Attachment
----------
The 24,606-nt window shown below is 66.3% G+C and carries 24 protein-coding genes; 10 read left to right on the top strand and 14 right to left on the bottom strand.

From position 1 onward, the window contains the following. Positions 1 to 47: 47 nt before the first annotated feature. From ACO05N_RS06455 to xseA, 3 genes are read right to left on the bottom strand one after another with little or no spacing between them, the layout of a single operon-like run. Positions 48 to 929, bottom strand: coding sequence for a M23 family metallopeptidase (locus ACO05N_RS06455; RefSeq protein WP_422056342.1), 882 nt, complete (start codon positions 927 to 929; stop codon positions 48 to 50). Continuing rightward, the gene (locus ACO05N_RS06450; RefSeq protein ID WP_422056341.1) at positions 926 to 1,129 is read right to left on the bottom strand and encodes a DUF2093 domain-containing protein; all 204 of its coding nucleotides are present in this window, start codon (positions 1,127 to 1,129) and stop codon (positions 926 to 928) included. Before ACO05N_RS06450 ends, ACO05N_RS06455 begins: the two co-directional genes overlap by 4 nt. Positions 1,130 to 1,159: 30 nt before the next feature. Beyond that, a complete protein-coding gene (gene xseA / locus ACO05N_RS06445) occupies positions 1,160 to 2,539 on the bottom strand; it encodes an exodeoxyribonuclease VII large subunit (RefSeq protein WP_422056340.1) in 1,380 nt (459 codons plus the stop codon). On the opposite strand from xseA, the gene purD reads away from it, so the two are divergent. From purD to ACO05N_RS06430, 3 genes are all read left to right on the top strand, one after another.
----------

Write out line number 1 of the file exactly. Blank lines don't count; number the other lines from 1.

The 24,606-nt window shown below is 66.3% G+C and carries 24 protein-coding genes; 10 read left to right on the top strand and 14 right to left on the bottom strand.